✓ renders header (12 ms)
Test Suites: 1 passed, 1 total
Tests: 1 passed, 1 total
Snapshots: 0 total
Time: 0.439 s, estimated 1 s
Ran all test suites.
> Lerna (powered by Nx) Successfully ran target test for project header (4ms)
Nx read the output from the cache instead of running the command for 1 out of 1 tasks.
Lerna (powered by Nx) was able to recognize that the same command has already executed against the same relevant code and environment, so instead running it Lerna restored the necessary files and replayed the terminal output.
Most of the time Lerna (powered by Nx) is good at recognizing what files need to be cached and restored. In case of
building the Remix app we need to help it by adding the following section to
Caching not only restores the terminal output logs, but also artifacts that might have been produced.
lerna run build, then remove
packages/remixapp/public/build and run the build command again. You will see all
the files restored from cache and the command executing instantly.
✔ header:build [existing outputs match the cache, left as is]
✔ footer:build [existing outputs match the cache, left as is]
✔ remixapp:build [local cache]
> Lerna (powered by Nx) Successfully ran target build for 3 projects (19ms)
Nx read the output from the cache instead of running the command for 3 out of 3 tasks.
Target Dependencies (aka task pipelines)
We have made good progress, but there are two problems left to be solved:
- We need to remember to use
--no-sortwhen running tests.
- We need to remember to build
footerbefore we run
lerna run dev --scope=remixapp.
Both are the symptoms of the same issue: by default, Lerna doesn't know how different targets (npm scripts) relate to
each other. We can fix that by defining dependencies between targets (also often known as task pipelines) in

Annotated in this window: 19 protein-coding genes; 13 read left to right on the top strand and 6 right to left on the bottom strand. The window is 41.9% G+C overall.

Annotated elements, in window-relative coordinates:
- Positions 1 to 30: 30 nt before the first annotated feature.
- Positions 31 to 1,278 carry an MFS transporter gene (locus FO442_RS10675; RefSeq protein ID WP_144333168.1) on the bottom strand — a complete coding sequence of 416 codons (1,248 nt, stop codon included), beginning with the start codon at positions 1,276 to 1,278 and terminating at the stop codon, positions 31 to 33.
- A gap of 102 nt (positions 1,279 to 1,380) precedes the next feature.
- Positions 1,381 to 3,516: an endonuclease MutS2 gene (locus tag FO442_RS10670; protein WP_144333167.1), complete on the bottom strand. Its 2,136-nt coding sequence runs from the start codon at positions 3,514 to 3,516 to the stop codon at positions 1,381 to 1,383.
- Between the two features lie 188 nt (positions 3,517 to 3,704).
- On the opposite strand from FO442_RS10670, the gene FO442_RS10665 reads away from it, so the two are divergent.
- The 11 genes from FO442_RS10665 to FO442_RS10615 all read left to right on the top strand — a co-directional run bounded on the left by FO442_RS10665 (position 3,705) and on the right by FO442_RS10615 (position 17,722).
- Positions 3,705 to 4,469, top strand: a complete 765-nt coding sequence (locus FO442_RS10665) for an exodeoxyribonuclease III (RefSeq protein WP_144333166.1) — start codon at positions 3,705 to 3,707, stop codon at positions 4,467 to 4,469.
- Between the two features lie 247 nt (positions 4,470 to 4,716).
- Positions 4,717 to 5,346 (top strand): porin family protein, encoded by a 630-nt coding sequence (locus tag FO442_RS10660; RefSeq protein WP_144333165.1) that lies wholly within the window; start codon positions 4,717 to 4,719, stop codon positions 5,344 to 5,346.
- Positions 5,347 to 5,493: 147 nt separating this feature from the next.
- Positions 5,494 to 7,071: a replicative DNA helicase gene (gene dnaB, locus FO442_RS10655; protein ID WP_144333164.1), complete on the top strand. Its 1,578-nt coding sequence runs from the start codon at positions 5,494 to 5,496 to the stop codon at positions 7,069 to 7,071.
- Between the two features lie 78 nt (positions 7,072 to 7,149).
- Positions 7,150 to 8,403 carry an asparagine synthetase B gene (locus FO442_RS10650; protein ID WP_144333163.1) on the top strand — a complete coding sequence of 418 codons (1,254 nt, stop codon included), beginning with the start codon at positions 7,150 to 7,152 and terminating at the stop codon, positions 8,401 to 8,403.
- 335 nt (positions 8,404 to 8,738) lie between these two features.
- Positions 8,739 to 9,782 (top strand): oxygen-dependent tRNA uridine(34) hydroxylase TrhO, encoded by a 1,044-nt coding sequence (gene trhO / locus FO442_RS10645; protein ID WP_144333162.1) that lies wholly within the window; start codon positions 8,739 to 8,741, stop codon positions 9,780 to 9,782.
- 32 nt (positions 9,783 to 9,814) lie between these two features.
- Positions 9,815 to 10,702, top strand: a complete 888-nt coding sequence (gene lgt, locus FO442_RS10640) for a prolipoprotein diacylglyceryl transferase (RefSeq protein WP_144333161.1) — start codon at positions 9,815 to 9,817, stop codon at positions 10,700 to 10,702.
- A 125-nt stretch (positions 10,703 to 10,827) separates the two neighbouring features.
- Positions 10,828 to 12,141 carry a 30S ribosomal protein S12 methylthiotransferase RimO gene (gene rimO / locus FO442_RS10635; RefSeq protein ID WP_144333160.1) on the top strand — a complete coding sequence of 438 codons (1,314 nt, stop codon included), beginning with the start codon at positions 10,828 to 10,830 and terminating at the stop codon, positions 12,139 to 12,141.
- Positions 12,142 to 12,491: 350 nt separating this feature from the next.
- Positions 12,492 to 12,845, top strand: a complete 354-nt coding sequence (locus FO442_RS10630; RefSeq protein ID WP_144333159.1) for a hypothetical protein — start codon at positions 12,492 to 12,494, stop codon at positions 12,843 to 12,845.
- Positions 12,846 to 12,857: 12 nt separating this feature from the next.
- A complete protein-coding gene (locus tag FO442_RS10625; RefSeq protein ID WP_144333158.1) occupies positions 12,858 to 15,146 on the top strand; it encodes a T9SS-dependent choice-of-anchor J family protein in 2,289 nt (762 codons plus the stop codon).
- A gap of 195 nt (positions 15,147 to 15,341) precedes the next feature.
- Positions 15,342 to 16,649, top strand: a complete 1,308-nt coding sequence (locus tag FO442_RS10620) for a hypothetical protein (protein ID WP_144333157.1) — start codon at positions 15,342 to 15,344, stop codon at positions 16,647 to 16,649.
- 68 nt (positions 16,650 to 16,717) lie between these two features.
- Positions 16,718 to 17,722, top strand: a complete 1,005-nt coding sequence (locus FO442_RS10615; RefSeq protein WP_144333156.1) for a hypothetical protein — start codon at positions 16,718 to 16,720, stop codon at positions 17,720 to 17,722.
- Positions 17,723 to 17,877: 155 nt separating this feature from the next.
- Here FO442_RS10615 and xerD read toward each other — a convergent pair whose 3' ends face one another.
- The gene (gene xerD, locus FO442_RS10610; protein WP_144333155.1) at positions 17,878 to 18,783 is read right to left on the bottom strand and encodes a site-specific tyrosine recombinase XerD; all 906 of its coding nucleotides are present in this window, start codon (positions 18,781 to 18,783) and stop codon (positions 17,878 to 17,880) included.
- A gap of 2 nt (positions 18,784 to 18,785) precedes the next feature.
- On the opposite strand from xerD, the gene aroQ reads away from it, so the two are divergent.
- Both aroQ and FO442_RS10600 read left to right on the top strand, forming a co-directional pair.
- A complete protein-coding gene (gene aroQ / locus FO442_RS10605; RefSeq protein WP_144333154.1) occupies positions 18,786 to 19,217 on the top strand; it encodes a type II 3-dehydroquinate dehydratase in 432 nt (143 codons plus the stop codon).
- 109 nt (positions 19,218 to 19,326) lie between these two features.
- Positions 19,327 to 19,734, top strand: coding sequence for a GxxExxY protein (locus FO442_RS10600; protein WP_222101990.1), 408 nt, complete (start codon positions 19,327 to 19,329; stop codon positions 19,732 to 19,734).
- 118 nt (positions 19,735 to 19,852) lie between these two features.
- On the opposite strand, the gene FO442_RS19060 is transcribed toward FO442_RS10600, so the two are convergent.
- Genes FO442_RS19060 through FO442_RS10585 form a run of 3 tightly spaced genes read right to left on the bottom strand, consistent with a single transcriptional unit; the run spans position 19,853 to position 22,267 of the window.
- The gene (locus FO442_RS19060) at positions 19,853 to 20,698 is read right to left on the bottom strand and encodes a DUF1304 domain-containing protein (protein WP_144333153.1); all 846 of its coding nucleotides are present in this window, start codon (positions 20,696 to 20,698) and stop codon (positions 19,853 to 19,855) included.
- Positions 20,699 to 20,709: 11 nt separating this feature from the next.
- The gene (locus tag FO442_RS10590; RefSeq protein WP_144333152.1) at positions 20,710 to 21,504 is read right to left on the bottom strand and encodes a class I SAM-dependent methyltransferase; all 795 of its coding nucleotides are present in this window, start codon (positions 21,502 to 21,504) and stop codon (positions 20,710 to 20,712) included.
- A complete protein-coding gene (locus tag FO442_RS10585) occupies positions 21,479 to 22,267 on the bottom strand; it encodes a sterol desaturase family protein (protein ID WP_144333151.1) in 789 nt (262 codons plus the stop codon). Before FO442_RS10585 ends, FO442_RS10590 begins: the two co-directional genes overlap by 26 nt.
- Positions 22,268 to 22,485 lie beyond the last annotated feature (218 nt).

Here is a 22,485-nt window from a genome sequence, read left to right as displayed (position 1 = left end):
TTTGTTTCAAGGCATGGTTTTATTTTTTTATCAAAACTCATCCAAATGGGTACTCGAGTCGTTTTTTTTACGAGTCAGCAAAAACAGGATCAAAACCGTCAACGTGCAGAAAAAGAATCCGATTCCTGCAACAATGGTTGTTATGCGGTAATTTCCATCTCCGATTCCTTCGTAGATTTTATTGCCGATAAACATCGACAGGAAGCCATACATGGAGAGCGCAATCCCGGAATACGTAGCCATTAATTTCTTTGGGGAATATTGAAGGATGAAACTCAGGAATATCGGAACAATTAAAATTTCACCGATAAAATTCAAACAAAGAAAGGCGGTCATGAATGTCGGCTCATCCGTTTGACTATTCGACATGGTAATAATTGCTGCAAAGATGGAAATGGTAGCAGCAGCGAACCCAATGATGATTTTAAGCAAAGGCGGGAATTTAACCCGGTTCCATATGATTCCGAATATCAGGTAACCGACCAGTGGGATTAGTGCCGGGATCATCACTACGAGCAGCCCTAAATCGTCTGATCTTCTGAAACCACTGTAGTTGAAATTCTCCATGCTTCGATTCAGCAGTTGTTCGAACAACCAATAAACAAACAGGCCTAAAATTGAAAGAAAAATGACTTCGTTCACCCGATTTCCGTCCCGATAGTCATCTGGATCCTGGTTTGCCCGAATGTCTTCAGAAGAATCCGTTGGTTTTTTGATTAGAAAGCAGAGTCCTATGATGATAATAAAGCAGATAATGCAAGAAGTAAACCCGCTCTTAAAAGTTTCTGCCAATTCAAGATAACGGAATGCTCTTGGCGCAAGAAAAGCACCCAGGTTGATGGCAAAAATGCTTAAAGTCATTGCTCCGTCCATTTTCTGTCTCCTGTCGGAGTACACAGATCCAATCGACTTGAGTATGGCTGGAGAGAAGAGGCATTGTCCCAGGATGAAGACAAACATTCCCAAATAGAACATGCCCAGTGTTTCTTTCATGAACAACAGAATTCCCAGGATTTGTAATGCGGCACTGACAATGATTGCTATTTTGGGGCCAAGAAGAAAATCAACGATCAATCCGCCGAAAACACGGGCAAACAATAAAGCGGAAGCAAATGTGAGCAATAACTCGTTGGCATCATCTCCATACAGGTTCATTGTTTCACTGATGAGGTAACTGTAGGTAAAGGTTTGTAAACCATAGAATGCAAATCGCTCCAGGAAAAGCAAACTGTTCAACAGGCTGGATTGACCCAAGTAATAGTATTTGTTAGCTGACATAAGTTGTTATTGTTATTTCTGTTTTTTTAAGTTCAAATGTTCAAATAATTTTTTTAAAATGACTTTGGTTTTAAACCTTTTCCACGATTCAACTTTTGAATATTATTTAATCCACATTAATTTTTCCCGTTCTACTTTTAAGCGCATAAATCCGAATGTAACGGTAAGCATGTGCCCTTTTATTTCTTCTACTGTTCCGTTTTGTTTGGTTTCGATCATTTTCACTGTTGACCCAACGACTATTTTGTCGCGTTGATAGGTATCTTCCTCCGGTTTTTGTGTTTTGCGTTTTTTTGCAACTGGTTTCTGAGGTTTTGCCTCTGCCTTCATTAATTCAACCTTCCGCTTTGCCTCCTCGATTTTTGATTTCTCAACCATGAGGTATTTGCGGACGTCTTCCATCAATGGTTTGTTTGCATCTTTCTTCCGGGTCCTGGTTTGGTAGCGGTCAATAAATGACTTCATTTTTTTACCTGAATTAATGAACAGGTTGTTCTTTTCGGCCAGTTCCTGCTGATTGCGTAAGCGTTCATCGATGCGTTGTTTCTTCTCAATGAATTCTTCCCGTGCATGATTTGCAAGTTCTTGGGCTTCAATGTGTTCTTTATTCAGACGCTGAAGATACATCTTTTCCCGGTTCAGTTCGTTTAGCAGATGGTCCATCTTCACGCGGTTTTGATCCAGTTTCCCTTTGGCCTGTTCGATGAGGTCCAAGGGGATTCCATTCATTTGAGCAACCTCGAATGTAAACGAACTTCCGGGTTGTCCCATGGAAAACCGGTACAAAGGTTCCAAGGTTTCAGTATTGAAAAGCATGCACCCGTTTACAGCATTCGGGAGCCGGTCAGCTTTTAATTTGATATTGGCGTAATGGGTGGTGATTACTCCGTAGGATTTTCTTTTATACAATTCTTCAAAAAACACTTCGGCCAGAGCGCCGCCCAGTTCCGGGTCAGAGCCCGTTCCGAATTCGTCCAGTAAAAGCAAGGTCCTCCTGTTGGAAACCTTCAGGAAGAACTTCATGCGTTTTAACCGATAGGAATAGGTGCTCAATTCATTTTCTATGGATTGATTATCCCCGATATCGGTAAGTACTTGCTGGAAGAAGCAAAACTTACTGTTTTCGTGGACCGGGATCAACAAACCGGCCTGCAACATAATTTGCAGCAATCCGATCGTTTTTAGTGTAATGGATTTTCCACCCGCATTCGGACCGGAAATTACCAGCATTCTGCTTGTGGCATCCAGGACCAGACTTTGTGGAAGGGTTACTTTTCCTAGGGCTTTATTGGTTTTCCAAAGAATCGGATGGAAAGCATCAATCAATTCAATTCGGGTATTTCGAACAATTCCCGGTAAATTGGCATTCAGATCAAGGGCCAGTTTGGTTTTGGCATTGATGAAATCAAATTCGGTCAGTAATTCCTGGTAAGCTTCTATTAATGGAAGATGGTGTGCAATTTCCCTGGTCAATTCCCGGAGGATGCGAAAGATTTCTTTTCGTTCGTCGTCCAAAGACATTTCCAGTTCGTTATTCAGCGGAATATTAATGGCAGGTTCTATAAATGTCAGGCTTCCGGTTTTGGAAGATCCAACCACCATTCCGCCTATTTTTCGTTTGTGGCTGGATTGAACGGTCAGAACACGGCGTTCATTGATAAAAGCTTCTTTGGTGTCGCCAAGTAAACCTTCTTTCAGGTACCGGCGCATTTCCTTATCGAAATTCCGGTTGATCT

Note, older versions of Nx used targetDependencies instead of targetDefaults. Both still work, but targetDefaults is recommended.
With this change:
npx lerna run buildwill run the build targets in the right order.
npx lerna run dev --scope=remixappwill run the build targets for
footerfirst and then run the dev target for
npx lerna run testwill run all the three test targets in parallel.
If you are wondering whether it is slow to run
lerna run dev --scope=remixapp given that you have to rebuild all the
dependencies all the time, the answer is "no". The dependencies will be rebuilt only when they change. Otherwise,
their dist folders will be kept as is.
Finally, let's talk about the third key Lerna feature: publishing to npm. Lerna comes already with a
built-in. To publish our packages
footer, all we need to do is to run:
> npx lerna publish --no-private
- determine the current version of the packages
- detect which packages has changed since the last publishing & then update its version in
- create a commit of the changed
package.jsonfiles, tag the commit and push the tag & commit to the remote
- publish the packages to NPM
Read more about the publishing and versioning process in the corresponding docs page.